DETROIT FREE PRESS – Clyde Riley is 88 years old now, long retired, living in Howell with his wife, Helen, but he has just done the people of Detroit and Michigan a great service by preserving the story of Hygrade Food Products and Ball Park Franks for the ages.
When the moon has a green rim with red meat inside and black seeds on the red meat, then in the Rootabaga Country they call it a Watermelon Moon and look for anything to happen.
It was a night when a Watermelon Moon was shining. Lizzie Lazarus came to the upstairs room of the Potato Face Blind Man. Poker Face the Baboon and Hot Dog the Tiger were with her. She was leading them with a pink string. 54
“You see they are wearing pajamas,” she said. “They sleep with you to-night and to-morrow they go to work with you like mascots.”
“How like mascots?” asked the Potato Face Blind Man.
“They are luck bringers. They keep your good luck if it is good. They change your bad luck if it is bad.”
“I hear you and my ears get your explanations.”
So the next morning when the Potato Face Blind Man sat down to play his accordion on the corner nearest the postoffice in the Village of Liver-and-Onions, next to him on the right hand side sitting on the sidewalk was Poker Face the Baboon and on the left hand side sitting next to him was Hot Dog the Tiger.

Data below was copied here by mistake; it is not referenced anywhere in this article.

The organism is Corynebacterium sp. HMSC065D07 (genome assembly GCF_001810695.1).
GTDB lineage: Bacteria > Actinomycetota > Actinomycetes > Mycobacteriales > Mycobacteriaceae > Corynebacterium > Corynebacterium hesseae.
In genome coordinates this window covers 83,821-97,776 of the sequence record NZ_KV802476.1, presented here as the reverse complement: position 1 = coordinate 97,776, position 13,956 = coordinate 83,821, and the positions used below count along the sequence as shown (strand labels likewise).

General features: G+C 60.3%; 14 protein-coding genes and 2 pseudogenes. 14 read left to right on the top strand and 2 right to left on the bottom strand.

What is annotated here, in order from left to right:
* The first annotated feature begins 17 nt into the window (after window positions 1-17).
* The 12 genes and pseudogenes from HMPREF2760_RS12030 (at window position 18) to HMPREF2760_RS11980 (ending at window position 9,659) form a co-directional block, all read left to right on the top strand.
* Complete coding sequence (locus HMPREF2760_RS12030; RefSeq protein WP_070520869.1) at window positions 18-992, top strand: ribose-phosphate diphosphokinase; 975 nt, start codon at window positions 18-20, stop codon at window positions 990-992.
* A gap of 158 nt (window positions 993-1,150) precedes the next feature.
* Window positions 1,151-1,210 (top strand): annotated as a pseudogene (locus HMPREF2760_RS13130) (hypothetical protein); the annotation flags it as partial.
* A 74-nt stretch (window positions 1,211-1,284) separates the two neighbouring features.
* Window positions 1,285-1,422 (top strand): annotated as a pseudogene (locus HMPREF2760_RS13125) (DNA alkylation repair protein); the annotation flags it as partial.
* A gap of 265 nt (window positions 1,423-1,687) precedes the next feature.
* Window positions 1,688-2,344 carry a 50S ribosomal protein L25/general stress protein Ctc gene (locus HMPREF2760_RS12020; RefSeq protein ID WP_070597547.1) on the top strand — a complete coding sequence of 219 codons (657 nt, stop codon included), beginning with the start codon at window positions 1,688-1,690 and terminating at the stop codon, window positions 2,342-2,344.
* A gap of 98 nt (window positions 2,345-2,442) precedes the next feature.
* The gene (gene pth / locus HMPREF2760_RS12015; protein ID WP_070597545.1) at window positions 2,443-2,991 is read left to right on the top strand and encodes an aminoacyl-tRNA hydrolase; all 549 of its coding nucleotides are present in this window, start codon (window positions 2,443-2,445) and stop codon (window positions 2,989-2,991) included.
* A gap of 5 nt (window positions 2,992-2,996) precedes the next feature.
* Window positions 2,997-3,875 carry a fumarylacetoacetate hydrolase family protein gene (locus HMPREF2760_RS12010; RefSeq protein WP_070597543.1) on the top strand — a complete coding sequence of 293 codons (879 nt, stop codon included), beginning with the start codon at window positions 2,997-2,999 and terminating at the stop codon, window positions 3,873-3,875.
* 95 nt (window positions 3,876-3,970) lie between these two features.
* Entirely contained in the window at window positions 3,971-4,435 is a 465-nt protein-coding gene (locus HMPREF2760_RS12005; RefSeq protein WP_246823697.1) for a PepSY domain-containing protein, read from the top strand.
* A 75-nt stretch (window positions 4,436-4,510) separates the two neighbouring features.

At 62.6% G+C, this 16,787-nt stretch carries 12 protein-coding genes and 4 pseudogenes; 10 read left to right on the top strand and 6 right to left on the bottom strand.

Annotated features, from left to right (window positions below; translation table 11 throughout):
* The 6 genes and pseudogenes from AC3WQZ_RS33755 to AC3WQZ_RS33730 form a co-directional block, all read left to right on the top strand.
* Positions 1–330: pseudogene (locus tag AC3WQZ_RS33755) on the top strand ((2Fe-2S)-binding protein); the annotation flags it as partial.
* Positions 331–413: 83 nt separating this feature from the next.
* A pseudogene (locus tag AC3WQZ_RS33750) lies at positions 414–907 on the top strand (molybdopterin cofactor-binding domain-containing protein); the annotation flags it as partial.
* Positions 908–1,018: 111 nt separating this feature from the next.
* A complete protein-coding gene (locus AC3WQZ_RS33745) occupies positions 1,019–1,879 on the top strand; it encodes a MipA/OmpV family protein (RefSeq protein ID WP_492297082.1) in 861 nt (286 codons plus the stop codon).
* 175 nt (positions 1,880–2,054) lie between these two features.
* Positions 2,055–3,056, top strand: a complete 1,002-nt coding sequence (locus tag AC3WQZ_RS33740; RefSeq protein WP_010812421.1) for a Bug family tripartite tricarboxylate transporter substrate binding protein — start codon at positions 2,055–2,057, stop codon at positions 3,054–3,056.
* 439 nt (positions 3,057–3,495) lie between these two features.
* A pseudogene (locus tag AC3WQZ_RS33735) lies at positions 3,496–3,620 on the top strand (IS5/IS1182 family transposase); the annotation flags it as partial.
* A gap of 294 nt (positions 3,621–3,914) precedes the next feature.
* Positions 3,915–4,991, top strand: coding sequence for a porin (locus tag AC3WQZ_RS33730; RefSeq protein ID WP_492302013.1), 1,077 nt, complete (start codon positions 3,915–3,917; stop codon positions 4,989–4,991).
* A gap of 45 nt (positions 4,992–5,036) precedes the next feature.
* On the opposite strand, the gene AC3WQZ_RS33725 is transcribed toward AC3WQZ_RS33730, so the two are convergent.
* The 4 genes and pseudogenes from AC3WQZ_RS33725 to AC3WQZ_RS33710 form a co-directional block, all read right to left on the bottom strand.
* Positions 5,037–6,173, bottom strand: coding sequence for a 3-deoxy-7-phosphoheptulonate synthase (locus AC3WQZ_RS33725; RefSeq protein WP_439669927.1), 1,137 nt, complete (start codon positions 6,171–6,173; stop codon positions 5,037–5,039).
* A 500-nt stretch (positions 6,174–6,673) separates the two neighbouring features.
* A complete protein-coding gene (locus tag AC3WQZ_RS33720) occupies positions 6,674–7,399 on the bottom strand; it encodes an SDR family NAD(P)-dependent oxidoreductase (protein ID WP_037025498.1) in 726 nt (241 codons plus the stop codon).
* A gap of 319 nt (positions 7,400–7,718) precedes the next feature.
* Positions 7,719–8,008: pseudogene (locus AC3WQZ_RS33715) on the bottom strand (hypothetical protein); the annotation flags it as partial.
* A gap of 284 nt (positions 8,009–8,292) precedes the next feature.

They looked like dummies—they were so quiet. They looked as if they were made of wood and paper and then painted. In the eyes of Poker Face was something faraway. 55 In the eyes of Hot Dog was something hungry. Whitson Whimble, the patent clothes wringer manufacturer, came by in his big limousine automobile car without horses to pull it. He was sitting back on the leather upholstered seat cushions.
“Stop here,” he commanded the chauffeur driving the car.
Then Whitson Whimble sat looking. First he looked into the eyes of Poker Face the Baboon and saw something faraway. Then he looked into the eyes of Hot Dog the Tiger and saw something hungry. Then he read the sign painted by the Potato Face Blind Man saying, “You look at ’em and see ’em; I look at ’em and I don’t. You watch what their eyes say; I can only feel their hair.” Then Whitson Whimble commanded the chauffeur driving the car, “Go on.”
Fifteen minutes later a man in overalls came down Main Street with a wheelbarrow. He stopped in front of the Potato Face Blind Man, 56 Poker Face the Baboon, and Hot Dog the Tiger.
“Where is the aluminum dishpan?” he asked.
“On my left side on the sidewalk,” answered the Potato Face Blind Man.
In Stick Dog Wants a Hot Dog, Tom Watson’s hilarious sequel to Stick Dog, Stick Dog returns with the same crew of friends, and they’re hungrier than ever. As the dogs embark on their quest for hot dogs, they learn they’re not the only ones on a mission—a band of raccoons are following close behind, and they’re ravenous, too!
In this second book, Stick Dog and his four friends, Poo-Poo, Mutt, Stripes, and Karen, must execute a master plan for stealing hot dogs. The closer they get to the hot dog vendor, the more difficult their mission becomes. With the same hilarious antics, the five dogs are met with many challenges along the way, including having to distract the frankfurter guy and Karen getting locked in a human’s house. No matter what, these dogs have their eyes—and stomachs—on the prize.